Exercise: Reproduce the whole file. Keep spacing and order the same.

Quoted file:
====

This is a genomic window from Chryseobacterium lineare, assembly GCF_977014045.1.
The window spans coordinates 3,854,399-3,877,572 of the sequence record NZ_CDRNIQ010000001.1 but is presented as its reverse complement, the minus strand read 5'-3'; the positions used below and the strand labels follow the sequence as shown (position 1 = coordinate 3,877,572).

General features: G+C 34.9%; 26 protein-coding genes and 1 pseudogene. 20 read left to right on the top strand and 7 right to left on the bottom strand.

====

This is a genomic window from Chryseobacterium lineare, assembly GCF_977014045.1.
The window spans coordinates 3,854,399-3,877,572 of the sequence record NZ_CDRNIQ010000001.1 but is presented as its reverse complement, the minus strand read 5'-3'; the positions used below and the strand labels follow the sequence as shown (position 1 = coordinate 3,877,572).

General features: G+C 34.9%; 26 protein-coding genes and 1 pseudogene. 20 read left to right on the top strand and 7 right to left on the bottom strand.